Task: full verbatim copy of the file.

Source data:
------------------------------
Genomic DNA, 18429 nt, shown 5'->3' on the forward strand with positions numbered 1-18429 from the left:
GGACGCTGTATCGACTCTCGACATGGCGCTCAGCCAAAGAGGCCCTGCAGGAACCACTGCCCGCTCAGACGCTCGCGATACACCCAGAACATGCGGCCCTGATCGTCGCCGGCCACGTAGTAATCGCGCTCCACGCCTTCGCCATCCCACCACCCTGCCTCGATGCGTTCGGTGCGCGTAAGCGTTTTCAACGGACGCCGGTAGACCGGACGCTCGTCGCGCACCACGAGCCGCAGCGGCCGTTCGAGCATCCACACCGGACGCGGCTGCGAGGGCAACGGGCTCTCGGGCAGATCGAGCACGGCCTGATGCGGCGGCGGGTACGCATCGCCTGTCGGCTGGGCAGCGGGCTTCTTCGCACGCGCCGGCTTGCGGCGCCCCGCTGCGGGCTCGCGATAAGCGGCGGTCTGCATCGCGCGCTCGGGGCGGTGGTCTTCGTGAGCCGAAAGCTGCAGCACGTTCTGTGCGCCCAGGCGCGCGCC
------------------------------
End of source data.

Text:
Genomic DNA, 18429 nt, shown 5'->3' on the forward strand with positions numbered 1-18429 from the left:
GGACGCTGTATCGACTCTCGACATGGCGCTCAGCCAAAGAGGCCCTGCAGGAACCACTGCCCGCTCAGACGCTCGCGATACACCCAGAACATGCGGCCCTGATCGTCGCCGGCCACGTAGTAATCGCGCTCCACGCCTTCGCCATCCCACCACCCTGCCTCGATGCGTTCGGTGCGCGTAAGCGTTTTCAACGGACGCCGGTAGACCGGACGCTCGTCGCGCACCACGAGCCGCAGCGGCCGTTCGAGCATCCACACCGGACGCGGCTGCGAGGGCAACGGGCTCTCGGGCAGATCGAGCACGGCCTGATGCGGCGGCGGGTACGCATCGCCTGTCGGCTGGGCAGCGGGCTTCTTCGCACGCGCCGGCTTGCGGCGCCCCGCTGCGGGCTCGCGATAAGCGGCGGTCTGCATCGCGCGCTCGGGGCGGTGGTCTTCGTGAGCCGAAAGCTGCAGCACGTTCTGTGCGCCCAGGCGCGCGCC